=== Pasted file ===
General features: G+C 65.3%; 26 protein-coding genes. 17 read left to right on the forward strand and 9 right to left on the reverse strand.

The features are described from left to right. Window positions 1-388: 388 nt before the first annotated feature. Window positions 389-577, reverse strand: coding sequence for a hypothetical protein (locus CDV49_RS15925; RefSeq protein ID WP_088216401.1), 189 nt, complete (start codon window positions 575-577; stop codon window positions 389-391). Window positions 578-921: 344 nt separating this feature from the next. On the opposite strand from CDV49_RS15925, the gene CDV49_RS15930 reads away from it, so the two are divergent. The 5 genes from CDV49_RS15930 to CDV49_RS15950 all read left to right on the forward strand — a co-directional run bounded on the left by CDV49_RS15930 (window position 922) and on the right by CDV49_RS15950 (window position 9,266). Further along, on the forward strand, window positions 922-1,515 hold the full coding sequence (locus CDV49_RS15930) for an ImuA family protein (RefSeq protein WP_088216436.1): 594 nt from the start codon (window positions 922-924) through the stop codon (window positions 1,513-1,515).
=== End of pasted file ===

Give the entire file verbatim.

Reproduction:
General features: G+C 65.3%; 26 protein-coding genes. 17 read left to right on the forward strand and 9 right to left on the reverse strand.

The features are described from left to right. Window positions 1-388: 388 nt before the first annotated feature. Window positions 389-577, reverse strand: coding sequence for a hypothetical protein (locus CDV49_RS15925; RefSeq protein ID WP_088216401.1), 189 nt, complete (start codon window positions 575-577; stop codon window positions 389-391). Window positions 578-921: 344 nt separating this feature from the next. On the opposite strand from CDV49_RS15925, the gene CDV49_RS15930 reads away from it, so the two are divergent. The 5 genes from CDV49_RS15930 to CDV49_RS15950 all read left to right on the forward strand — a co-directional run bounded on the left by CDV49_RS15930 (window position 922) and on the right by CDV49_RS15950 (window position 9,266). Further along, on the forward strand, window positions 922-1,515 hold the full coding sequence (locus CDV49_RS15930) for an ImuA family protein (RefSeq protein WP_088216436.1): 594 nt from the start codon (window positions 922-924) through the stop codon (window positions 1,513-1,515).